Exeter’s Centre for Imperial and Global History is once again launching its free online course, which starts on 8 August.
The British Empire was the largest empire ever seen. It ruled over a quarter of the world’s population and paved the way for today’s global economy. But British imperialism isn’t without controversy, and it continues to cause enormous disagreement among historians today. This free online course will help you understand why. Continue reading “Free Course: ‘Empire – the Controversies of British Imperialism’”
University of Chester
On Thursday 23 June 2016 the British electorate voted 51.9% to 48.1% to leave the European Union (EU). On election night the former leader of the UK Independence Party (UKIP) Nigel Farage declared this to be Britain’s ‘independence day.’ With ‘independence day’ on pro-Brexit lips, US pundits have been quick to connect 2016 with 1776, the year the Declaration of Independence was signed. The Federalist’s Robert Tracinski, for example, was among the first ‘to welcome the mother country to our revolution.’ And, in a similar act of transatlantic camaraderie, the Republican magazine National Review has accordingly rebranded the 1776 signing of the Declaration of Independence as ‘Amerexit.’
Critics have since been quick to point out some of the big historical problems with proclaiming the 23rd June as Britain’s ‘independence day’, including the common association between it and the outbreak of the American Revolution. And of course it’s worth noting that the EU referendum vote and the American Revolution (1775-1783) have obvious differences, not least that in the former the question of independence was settled by the ballot box, whilst in the latter it was decided by the barrel of a gun. Nevertheless, let’s assume for the moment that there are some useful comparisons to be drawn between the American Revolution and Brexit. If so, is 1776 the ideal date for comparison, as many pundits have recently suggested? I would suggest instead that events during the latter years of the American Revolution share far more in common with today. Continue reading “Brexit, the American Revolution, and the Problem with ‘Independence Day’”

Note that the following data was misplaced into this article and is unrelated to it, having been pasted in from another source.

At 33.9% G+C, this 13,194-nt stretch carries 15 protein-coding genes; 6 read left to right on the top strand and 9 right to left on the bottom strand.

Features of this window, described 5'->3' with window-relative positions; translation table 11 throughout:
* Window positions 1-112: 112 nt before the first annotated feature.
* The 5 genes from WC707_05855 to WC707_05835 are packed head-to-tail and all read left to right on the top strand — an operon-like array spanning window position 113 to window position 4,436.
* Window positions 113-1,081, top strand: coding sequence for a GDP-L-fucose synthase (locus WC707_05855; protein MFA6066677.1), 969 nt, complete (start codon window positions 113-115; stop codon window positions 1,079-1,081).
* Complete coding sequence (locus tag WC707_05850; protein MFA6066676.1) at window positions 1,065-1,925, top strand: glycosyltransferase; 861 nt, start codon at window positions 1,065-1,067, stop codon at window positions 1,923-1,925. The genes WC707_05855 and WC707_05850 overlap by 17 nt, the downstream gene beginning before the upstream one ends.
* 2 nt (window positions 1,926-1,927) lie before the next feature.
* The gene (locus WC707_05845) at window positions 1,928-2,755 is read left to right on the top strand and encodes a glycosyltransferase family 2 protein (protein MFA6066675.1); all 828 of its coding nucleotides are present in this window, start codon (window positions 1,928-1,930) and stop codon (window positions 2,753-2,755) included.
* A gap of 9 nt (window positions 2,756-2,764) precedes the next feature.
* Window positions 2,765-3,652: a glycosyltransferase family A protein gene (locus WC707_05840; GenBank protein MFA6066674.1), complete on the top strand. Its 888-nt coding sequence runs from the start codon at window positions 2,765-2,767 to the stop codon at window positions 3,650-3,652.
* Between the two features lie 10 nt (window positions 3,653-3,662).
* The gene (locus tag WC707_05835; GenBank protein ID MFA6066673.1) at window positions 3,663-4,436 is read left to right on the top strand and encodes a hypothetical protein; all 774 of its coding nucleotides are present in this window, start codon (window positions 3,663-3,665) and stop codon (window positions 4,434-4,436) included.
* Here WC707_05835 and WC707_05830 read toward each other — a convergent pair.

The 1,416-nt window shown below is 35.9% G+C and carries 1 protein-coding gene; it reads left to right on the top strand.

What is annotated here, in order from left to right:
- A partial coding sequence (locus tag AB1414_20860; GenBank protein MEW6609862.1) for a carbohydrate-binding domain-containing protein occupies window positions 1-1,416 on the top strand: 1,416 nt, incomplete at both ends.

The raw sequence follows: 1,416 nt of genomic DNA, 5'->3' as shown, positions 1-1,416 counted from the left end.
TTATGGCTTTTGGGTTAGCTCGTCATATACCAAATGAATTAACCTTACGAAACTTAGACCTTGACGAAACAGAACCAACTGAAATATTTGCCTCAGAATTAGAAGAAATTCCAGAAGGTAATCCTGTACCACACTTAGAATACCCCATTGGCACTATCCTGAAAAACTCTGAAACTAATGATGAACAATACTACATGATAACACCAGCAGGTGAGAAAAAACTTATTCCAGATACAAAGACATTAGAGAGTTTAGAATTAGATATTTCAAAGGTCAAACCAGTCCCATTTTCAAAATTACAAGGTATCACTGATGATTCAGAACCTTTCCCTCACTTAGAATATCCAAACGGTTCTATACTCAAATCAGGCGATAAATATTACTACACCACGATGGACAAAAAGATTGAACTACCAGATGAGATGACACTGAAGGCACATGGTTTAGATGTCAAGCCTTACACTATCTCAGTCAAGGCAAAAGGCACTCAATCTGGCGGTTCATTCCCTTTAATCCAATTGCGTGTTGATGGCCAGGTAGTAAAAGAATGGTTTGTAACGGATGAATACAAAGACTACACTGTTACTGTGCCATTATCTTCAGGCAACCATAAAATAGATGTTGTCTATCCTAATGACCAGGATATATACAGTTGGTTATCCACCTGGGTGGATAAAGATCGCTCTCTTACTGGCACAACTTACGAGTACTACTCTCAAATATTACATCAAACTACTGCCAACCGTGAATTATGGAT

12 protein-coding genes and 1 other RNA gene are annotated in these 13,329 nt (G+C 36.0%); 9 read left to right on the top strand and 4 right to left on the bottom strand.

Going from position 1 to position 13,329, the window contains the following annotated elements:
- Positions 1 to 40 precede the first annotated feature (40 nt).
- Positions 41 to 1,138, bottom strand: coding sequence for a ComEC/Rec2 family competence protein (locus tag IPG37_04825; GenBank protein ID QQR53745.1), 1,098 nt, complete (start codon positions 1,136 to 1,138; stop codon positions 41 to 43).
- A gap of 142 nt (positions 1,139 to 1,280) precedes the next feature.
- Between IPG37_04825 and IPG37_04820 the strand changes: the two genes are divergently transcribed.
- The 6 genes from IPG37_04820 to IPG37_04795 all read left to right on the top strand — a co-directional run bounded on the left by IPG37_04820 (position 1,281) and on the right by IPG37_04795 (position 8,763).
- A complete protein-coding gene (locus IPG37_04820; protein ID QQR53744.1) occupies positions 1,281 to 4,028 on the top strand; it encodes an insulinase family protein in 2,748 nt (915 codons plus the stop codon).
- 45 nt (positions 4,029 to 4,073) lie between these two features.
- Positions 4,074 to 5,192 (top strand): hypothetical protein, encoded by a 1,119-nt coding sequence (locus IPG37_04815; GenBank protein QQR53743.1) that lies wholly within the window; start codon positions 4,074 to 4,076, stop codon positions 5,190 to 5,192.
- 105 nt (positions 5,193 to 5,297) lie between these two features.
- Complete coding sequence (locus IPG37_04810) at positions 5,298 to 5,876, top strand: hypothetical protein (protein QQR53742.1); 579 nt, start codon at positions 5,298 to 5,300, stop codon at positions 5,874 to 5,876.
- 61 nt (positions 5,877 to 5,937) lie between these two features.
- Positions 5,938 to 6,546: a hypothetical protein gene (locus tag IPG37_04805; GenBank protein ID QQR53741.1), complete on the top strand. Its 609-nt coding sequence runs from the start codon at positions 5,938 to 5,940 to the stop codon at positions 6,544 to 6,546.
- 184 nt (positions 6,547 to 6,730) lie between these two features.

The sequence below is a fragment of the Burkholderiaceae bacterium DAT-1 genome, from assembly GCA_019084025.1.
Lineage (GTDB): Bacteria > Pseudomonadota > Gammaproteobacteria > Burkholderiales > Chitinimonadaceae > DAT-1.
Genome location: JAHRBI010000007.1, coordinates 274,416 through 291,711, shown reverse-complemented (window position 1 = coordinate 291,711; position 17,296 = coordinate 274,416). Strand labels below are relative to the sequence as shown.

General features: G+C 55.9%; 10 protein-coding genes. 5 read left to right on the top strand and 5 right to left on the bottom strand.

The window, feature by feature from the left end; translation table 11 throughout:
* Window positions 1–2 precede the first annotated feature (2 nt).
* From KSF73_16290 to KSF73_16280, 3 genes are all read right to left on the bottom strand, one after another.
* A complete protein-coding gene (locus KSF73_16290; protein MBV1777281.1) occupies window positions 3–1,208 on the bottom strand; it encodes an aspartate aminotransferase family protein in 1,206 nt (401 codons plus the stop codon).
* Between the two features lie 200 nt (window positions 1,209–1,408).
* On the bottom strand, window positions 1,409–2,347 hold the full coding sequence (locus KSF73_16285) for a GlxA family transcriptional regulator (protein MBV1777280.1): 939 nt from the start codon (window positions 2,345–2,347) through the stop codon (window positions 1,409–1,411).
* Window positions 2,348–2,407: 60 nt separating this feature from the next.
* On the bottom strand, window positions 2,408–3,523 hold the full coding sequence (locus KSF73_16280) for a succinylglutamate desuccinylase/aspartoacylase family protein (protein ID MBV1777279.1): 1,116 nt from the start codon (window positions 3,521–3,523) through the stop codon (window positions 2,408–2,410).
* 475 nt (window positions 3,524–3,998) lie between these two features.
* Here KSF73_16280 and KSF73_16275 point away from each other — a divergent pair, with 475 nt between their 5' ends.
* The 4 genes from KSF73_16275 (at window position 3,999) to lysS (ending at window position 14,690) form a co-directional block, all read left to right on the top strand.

From colonial Havana to resurrecting the Japanese Empire, here are this week’s top picks in imperial and global history. Continue reading “This Week’s Top Picks in Imperial & Global History”